“They said at first they were gonna provide water for everybody, but the only people that [the Lincoln County partnership] ever actually tried to develop water for were [real estate developers],” said Louis Benezet, a longtime county resident. He said the water district initially discussed agricultural projects and growth opportunities in the county’s small towns, which were more attractive to county residents, but later focused on exporting water toward Vegas.

Timian-Palmer also pursued a similar strategy in fast-growing Reno in the early 2000s, targeting a property called Fish Springs Ranch about an hour north of the city. The land under the ranch contained enough groundwater for thousands of homes, and officials in the Reno area had long eyed it as a water source that could reduce the city’s reliance on the Truckee River, which drains out of Lake Tahoe. Instead of asking the local utility to help with the costs, as past entrepreneurs had, Vidler used private capital to push the project forward. The company built a pipeline that snaked through 28 miles of hilly terrain, ending in a cluster of valleys that were primed for future construction.

It was a transaction only Timian-Palmer could have managed, and one that demonstrated Vidler’s clout on water issues: Getting permission to build the project required conducting multiple federal environmental reviews, placating officials in multiple states, negotiating with the nearby Pyramid Lake Paiute Tribe, and passing a bill to ratify the details in Congress. Even after spending almost $100 million to permit and build the project, Vidler still stood to profit by selling the water to developers in Reno’s suburbs — there were almost no alternative water sources in the valleys north of Reno, so Vidler would be able to set the price.

Alas, Hart and Timian-Palmer had terrible timing. Just as the company’s projects in Reno and Vegas seemed to be taking off, the U.S. housing market started to wobble, led by a wave of foreclosures in Nevada and other Western states. When the market collapsed, builders and developers nixed all their suburban development projects, sold off their land, and pulled out of their agreements to buy water from Vidler. The company had moved heaven and earth to secure water for Nevada’s future growth, but that growth seemed to evaporate overnight.

“When Vidler started construction on the pipeline project, essentially, all of the water was spoken for,” said John Enloe, an official at the water utility that serves the Reno area. Enloe worked with Vidler on the pipeline project. “By the time construction was completed, the Great Recession hit, and everyone backed out. There just wasn’t a need for the water.”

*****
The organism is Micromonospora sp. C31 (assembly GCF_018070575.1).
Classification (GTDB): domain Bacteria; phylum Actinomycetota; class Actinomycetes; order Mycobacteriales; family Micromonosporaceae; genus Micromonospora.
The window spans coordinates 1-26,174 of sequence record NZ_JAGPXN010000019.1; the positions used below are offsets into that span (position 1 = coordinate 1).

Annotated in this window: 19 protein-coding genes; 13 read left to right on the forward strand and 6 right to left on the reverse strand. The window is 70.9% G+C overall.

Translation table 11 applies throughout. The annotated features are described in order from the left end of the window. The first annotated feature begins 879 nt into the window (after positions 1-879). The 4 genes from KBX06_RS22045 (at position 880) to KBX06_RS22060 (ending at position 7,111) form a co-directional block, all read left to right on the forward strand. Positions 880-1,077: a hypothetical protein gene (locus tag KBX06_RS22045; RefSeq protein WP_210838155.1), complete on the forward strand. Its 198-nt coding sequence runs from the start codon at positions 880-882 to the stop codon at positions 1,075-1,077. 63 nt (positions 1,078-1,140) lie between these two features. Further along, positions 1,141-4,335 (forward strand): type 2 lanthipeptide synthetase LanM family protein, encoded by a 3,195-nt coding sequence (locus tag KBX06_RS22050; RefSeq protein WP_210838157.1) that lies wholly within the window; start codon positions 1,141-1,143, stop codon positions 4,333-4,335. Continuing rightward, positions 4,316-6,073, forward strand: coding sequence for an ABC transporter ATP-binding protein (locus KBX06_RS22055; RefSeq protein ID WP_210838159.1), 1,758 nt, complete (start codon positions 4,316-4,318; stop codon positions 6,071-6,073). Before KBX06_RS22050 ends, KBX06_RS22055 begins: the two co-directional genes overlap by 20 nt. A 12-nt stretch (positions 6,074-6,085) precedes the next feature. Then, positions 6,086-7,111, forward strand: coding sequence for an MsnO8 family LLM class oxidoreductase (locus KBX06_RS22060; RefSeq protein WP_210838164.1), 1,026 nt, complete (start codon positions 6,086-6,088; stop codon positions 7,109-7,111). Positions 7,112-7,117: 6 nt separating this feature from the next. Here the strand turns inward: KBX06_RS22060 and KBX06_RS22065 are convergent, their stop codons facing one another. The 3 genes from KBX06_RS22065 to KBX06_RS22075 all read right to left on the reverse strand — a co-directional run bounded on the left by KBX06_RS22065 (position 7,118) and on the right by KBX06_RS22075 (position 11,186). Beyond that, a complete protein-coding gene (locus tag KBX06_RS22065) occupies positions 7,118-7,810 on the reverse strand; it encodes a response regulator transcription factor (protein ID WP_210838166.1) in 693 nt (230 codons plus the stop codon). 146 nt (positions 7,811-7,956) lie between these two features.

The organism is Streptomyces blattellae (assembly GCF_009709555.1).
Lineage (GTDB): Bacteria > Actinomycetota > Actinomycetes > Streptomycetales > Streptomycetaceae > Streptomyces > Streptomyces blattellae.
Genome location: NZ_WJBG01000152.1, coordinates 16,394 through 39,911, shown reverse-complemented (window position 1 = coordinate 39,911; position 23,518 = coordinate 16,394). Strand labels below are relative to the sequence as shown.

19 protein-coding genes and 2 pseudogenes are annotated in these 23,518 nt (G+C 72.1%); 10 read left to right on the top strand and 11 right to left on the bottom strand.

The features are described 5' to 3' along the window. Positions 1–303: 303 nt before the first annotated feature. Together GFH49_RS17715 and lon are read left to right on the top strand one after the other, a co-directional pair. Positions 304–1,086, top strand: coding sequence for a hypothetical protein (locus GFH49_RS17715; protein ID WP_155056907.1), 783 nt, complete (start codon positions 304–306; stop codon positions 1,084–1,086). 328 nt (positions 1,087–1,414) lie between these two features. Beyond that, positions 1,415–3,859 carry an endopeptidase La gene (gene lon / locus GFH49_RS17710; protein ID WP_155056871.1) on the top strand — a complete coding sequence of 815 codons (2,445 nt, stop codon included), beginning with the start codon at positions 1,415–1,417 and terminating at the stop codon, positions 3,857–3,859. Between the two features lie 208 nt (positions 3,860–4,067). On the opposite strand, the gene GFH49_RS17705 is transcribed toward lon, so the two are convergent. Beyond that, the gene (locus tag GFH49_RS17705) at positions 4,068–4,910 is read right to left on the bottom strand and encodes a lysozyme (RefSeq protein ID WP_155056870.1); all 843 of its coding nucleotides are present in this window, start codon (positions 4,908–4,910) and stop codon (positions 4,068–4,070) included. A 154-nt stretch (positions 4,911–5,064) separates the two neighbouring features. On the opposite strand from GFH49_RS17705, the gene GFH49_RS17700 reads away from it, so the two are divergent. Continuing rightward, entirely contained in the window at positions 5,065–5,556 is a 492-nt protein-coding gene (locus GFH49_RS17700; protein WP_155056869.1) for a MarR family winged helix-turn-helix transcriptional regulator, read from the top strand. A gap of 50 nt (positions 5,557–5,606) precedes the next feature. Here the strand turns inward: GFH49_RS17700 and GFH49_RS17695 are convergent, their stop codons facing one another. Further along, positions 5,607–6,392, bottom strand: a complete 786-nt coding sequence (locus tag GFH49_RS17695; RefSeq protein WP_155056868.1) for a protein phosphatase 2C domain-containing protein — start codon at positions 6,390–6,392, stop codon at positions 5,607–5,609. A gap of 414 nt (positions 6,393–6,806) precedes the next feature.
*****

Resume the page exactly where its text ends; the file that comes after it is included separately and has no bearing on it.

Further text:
Even as the housing market started to rebound from the Great Recession, Vidler spent much of the next decade running up against a very simple problem: The company had spent millions of dollars to develop new water resources across the West, paying to drill test wells and fill out lengthy water-right applications with the state government, but it couldn’t find buyers for all the new water it had developed.

That was in part because regulators had started to question the logic of growth. By the time the Western real estate market surged back to life in the late 2010s, the megadrought that gripped the region was well into its second decade. Major reservoirs in the Sierra Nevada and the Colorado River were bottoming out, and many rural communities were starting to see their wells go dry. This shortage had begun to stoke new concerns about overreliance on groundwater, and Vidler soon found itself facing new opposition from courts and regulators.

In a sign of its commitment to aiding development, Vidler fought back against these restrictions with a vengeance, litigating and lobbying to ensure its projects could move forward.

A case in New Mexico demonstrated how aggressive the company could be in snapping up water. In the early 2000s, as Vidler was looking to expand into the state, Timian-Palmer connected with a rancher named Rob Gately. Gately owned a large chunk of land in the mountains east of Albuquerque and was seeking to build a big suburban development on the empty parcel. The area was far from prime real estate: It boasted a few dozen houses scattered across a stretch of wind-blown desert, but nothing else in the way of commerce. At least one other proposed development had already fallen through. Even so, Vidler offered to help Gately secure water. It applied to the New Mexico state government for permission to pump 700 acre-feet of water from the area aquifer, spending almost $6 million during the application process.

But Vidler’s own models showed that water use from the new development would cause water levels in the aquifer to drop, endangering residential wells. “People are already having problems with water, and that’s well-known here,” said Joanne Hilton, a hydrologist who lives in the area around the proposed development site and relies on a household well.

By 2017, residents had taken Vidler to court in an attempt to stop the project. Several key executives had to take the stand, including Timian-Palmer and her longtime right-hand man, executive vice president Steve Hartman. During a series of testy depositions, it emerged that Vidler seemed to be stretching the truth about the “beneficial use” it planned for the water. The company claimed that Gately was the mastermind behind the development, but the Montana holding company he was using for the project had been dissolved and no one from Vidler seemed sure about where he was based.